NASA / DOE / Fermi-LAT Collaboration/Koushiappas and Geringer-Sameth / Brown University
A view of the universe from NASA's Fermi Gamma-ray Space Telescope. Physicists at Brown University studied seven dwarf galaxies (circled in white). They found the galaxies are full of dark matter because their stars’ motion can't be explained by their mass alone, making them ideal places to search for dark matter annihilation signals.
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updated 11/30/2011 11:55:32 AM ET 2011-11-30T16:55:32

Physicists have set the most precise limit yet on the mass of dark matter, the mysterious and elusive stuff that is thought to make up 98 percent of all matter in the universe and nearly a quarter of its total mass.

The researchers used data from NASA's Fermi Gamma-ray Space Telescope to set parameters on the mass of dark matter particles by calculating the rate at which they appear to collide with their antimatter partners and annihilate each other in galaxies that orbit our own Milky Way.

Savvas Koushiappas, an assistant professor in the department of physics at Brown University, and graduate student Alex Geringer-Sameth found that dark matter particles must have a mass greater than 40 giga-electron volts (GeV) — about 42 times the mass of a proton.

"What we find is if a particle's mass is less than 40 GeV, then it cannot be the dark matter particle," Koushiappas said in a statement.

The details of the study will be published in the Dec. 1 issue of the journal Physical Review Letters.

Casting doubt on previous findings
The results throw into question recent findings from underground experiments that reported the potential detection of dark matter, the researchers said.

These experiments claimed to have found dark matter particles with masses ranging from 7 to 12 GeV, which is significantly less than the limit determined by the new study.

Dark matter is invisible, and scientists have long tried in vain to directly detect the mysterious particles. But since dark matter has mass, its presence is inferred based on the gravitational pull it exerts on regular matter.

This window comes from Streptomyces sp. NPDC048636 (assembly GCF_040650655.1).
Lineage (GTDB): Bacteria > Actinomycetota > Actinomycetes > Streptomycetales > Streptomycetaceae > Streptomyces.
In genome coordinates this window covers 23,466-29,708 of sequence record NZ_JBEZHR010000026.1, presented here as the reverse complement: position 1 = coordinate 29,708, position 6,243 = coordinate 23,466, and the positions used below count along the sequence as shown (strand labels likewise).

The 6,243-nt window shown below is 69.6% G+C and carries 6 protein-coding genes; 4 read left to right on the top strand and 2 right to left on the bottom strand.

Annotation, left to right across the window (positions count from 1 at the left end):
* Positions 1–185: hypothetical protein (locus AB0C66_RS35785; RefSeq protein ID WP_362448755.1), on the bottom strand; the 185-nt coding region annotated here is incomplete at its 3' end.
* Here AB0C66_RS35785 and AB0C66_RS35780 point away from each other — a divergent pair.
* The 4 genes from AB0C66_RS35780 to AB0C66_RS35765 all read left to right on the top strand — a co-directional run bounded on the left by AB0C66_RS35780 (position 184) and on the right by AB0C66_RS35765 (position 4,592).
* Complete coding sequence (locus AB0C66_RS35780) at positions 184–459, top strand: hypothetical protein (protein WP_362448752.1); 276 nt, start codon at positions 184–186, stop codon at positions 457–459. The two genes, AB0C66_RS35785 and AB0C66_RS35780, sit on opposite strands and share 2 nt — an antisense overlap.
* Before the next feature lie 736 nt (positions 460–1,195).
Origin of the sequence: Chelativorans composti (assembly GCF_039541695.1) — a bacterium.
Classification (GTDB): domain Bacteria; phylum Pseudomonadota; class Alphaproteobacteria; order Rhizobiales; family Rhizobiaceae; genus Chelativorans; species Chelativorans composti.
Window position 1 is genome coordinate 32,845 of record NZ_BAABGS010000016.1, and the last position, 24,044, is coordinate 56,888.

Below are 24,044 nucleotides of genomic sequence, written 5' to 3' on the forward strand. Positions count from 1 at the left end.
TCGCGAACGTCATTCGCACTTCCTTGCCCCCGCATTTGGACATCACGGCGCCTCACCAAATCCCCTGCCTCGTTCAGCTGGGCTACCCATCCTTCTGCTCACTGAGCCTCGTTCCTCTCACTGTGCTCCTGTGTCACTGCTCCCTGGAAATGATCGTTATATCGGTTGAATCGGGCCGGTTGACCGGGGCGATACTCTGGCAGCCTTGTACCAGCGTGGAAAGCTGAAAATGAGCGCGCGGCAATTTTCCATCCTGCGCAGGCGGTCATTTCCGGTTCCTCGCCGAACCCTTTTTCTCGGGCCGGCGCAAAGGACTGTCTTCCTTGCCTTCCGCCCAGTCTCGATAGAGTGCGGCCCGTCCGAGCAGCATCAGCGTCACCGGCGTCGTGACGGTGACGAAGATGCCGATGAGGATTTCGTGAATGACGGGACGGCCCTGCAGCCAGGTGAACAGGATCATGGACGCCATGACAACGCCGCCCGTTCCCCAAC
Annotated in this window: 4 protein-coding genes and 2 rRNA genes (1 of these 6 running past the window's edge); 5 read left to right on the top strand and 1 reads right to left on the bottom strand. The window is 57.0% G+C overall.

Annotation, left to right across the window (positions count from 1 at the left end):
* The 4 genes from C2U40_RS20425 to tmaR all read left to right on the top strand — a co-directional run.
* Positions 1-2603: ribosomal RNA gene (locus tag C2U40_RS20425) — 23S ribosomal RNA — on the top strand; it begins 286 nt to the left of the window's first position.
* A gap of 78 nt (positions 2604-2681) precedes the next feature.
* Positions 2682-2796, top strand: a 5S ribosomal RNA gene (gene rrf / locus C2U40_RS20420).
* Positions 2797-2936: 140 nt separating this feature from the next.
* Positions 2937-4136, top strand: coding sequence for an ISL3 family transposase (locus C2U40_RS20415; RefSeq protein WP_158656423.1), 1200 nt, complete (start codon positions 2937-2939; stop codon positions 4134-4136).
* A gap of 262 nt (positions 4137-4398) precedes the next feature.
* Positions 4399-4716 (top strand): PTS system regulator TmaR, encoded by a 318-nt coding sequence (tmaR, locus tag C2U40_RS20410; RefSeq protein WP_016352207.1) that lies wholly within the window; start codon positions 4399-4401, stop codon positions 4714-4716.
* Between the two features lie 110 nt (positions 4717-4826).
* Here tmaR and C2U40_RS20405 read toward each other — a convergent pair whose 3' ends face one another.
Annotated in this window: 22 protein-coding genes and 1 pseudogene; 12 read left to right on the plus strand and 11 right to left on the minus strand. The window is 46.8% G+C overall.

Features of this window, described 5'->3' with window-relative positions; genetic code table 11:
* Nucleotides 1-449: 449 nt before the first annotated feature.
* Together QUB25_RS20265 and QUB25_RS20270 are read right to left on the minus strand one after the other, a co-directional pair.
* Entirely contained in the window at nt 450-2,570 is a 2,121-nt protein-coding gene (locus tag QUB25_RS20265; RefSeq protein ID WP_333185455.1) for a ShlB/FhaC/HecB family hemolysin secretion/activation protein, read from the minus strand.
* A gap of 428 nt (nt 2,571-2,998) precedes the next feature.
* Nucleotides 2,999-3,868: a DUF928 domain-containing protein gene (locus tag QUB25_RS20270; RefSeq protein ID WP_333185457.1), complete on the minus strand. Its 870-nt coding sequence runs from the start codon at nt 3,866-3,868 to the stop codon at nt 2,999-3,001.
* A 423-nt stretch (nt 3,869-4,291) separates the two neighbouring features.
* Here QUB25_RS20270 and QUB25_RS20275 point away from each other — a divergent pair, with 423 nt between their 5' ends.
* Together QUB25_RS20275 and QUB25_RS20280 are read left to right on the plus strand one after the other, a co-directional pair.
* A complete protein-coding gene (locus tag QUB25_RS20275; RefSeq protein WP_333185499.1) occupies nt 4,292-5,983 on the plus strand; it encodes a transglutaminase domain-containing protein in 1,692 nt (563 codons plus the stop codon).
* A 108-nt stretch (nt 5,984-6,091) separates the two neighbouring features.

But it's more complicated than that. In the 1920s, astronomer Edwin Hubble discovered that the universe is not static, but is expanding. More than 70 years later, observations from the Hubble Space Telescope, which was named for the astronomer, found that the universe was expanding at a much more rapid pace than it was earlier.

Cosmologists think a mysterious force called dark energy is behind this puzzling acceleration. Dark energy, like dark matter, has not been directly detected, but it is thought to be the force pulling the cosmos apart at ever-increasing speeds.

"If, for the sake of argument, a dark matter particle's mass is less than 40 GeV, it means the amount of dark matter in the universe today would be so much that the universe would not be expanding at the accelerated rate we observe," Koushiappas said.

Our complicated universe
Dark energy is thought to make up 73 percent of the total mass and energy in the universe. Dark matter accounts for 23 percent, which leaves only 4 percent of the universe composed of the regular matter that can be seen, such as stars, planets, galaxies and people.

But because neither dark matter nor dark energy has been directly detected, they remain unproven concepts.

In at least one respect, dark matter is thought to behave like normal matter: When a dark matter particle meets its matching antimatter partner, they should destroy each other. Antimatter is a sibling to normal matter; an antimatter partner particle is thought to exist for each matter particle, with the same mass but opposite charge.

Scientists suspect that dark matter is made of particles called WIMPs ("weakly interacting massive particles"). When a WIMP and its anti-particle collide, they should annihilate one another.

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To examine the mass of dark matter, Koushiappas and Geringer-Sameth essentially reversed the process of annihilation. The researchers observed seven dwarf galaxies that are thought to be full of dark matter because the motion of the stars within them cannot be fully explained by their mass alone.

Since these dwarf galaxies also contain much less hydrogen gas and other regular matter, they help paint a clearer picture of dark matter and its effects, Koushiappas said.

The physicists worked backward using data from the last three years that was collected by the Fermi telescope, which observes the universe in high-energy gamma-ray light. By measuring the number of light particles, called photons, in the galaxies, the scientists calculated backward to deduce how often particles called quarks are produced, which are products of the WIMP-anti-WIMP annihilation reaction.

This enabled the physicists to establish limits on the mass of dark matter particles and the rate at which they annihilate.

"This is a very exciting time in the dark matter search, because many experimental tools are finally catching up to long-standing theories about what dark matter actually is," Geringer-Sameth said in a statement. "We are starting to really put these theories to the test."

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